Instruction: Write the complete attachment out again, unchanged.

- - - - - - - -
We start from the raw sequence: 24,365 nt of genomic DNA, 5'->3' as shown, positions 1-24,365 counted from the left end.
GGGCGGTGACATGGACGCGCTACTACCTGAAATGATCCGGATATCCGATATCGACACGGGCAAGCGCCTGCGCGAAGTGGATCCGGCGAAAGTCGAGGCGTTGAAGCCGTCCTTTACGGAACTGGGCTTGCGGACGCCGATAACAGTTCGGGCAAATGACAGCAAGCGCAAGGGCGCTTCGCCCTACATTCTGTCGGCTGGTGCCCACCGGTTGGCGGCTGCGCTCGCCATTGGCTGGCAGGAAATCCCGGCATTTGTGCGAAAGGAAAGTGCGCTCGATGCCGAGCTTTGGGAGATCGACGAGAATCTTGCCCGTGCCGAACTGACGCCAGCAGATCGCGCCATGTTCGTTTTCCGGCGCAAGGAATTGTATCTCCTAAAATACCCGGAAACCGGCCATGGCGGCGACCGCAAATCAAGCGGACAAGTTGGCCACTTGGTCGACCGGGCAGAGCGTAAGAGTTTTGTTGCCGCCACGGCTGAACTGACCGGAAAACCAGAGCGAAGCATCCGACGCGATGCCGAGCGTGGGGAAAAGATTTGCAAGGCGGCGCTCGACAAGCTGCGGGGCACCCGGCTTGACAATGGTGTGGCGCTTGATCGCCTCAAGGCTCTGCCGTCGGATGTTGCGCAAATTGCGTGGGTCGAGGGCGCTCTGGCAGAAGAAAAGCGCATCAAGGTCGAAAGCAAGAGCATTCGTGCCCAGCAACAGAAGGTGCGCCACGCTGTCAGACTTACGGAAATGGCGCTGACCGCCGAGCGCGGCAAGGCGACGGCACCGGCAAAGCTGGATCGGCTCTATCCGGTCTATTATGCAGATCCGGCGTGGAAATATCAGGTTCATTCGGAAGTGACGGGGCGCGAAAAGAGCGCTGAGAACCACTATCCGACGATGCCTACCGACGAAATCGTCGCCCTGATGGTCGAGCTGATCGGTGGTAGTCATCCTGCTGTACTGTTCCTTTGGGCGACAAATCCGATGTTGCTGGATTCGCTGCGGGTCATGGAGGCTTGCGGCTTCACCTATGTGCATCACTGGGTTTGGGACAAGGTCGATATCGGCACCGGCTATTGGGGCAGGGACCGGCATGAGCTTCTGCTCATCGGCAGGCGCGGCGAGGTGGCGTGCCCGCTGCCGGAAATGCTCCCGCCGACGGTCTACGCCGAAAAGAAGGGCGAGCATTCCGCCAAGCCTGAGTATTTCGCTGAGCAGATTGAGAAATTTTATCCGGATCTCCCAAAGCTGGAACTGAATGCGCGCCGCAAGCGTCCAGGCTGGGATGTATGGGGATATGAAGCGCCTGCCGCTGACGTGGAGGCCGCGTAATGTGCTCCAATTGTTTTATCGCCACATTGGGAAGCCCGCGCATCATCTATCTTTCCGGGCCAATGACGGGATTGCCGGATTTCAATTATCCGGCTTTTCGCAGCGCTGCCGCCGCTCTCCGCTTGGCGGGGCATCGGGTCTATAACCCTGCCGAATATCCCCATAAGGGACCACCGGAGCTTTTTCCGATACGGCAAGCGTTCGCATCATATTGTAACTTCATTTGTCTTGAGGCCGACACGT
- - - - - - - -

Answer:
We start from the raw sequence: 24,365 nt of genomic DNA, 5'->3' as shown, positions 1-24,365 counted from the left end.
GGGCGGTGACATGGACGCGCTACTACCTGAAATGATCCGGATATCCGATATCGACACGGGCAAGCGCCTGCGCGAAGTGGATCCGGCGAAAGTCGAGGCGTTGAAGCCGTCCTTTACGGAACTGGGCTTGCGGACGCCGATAACAGTTCGGGCAAATGACAGCAAGCGCAAGGGCGCTTCGCCCTACATTCTGTCGGCTGGTGCCCACCGGTTGGCGGCTGCGCTCGCCATTGGCTGGCAGGAAATCCCGGCATTTGTGCGAAAGGAAAGTGCGCTCGATGCCGAGCTTTGGGAGATCGACGAGAATCTTGCCCGTGCCGAACTGACGCCAGCAGATCGCGCCATGTTCGTTTTCCGGCGCAAGGAATTGTATCTCCTAAAATACCCGGAAACCGGCCATGGCGGCGACCGCAAATCAAGCGGACAAGTTGGCCACTTGGTCGACCGGGCAGAGCGTAAGAGTTTTGTTGCCGCCACGGCTGAACTGACCGGAAAACCAGAGCGAAGCATCCGACGCGATGCCGAGCGTGGGGAAAAGATTTGCAAGGCGGCGCTCGACAAGCTGCGGGGCACCCGGCTTGACAATGGTGTGGCGCTTGATCGCCTCAAGGCTCTGCCGTCGGATGTTGCGCAAATTGCGTGGGTCGAGGGCGCTCTGGCAGAAGAAAAGCGCATCAAGGTCGAAAGCAAGAGCATTCGTGCCCAGCAACAGAAGGTGCGCCACGCTGTCAGACTTACGGAAATGGCGCTGACCGCCGAGCGCGGCAAGGCGACGGCACCGGCAAAGCTGGATCGGCTCTATCCGGTCTATTATGCAGATCCGGCGTGGAAATATCAGGTTCATTCGGAAGTGACGGGGCGCGAAAAGAGCGCTGAGAACCACTATCCGACGATGCCTACCGACGAAATCGTCGCCCTGATGGTCGAGCTGATCGGTGGTAGTCATCCTGCTGTACTGTTCCTTTGGGCGACAAATCCGATGTTGCTGGATTCGCTGCGGGTCATGGAGGCTTGCGGCTTCACCTATGTGCATCACTGGGTTTGGGACAAGGTCGATATCGGCACCGGCTATTGGGGCAGGGACCGGCATGAGCTTCTGCTCATCGGCAGGCGCGGCGAGGTGGCGTGCCCGCTGCCGGAAATGCTCCCGCCGACGGTCTACGCCGAAAAGAAGGGCGAGCATTCCGCCAAGCCTGAGTATTTCGCTGAGCAGATTGAGAAATTTTATCCGGATCTCCCAAAGCTGGAACTGAATGCGCGCCGCAAGCGTCCAGGCTGGGATGTATGGGGATATGAAGCGCCTGCCGCTGACGTGGAGGCCGCGTAATGTGCTCCAATTGTTTTATCGCCACATTGGGAAGCCCGCGCATCATCTATCTTTCCGGGCCAATGACGGGATTGCCGGATTTCAATTATCCGGCTTTTCGCAGCGCTGCCGCCGCTCTCCGCTTGGCGGGGCATCGGGTCTATAACCCTGCCGAATATCCCCATAAGGGACCACCGGAGCTTTTTCCGATACGGCAAGCGTTCGCATCATATTGTAACTTCATTTGTCTTGAGGCCGACACGT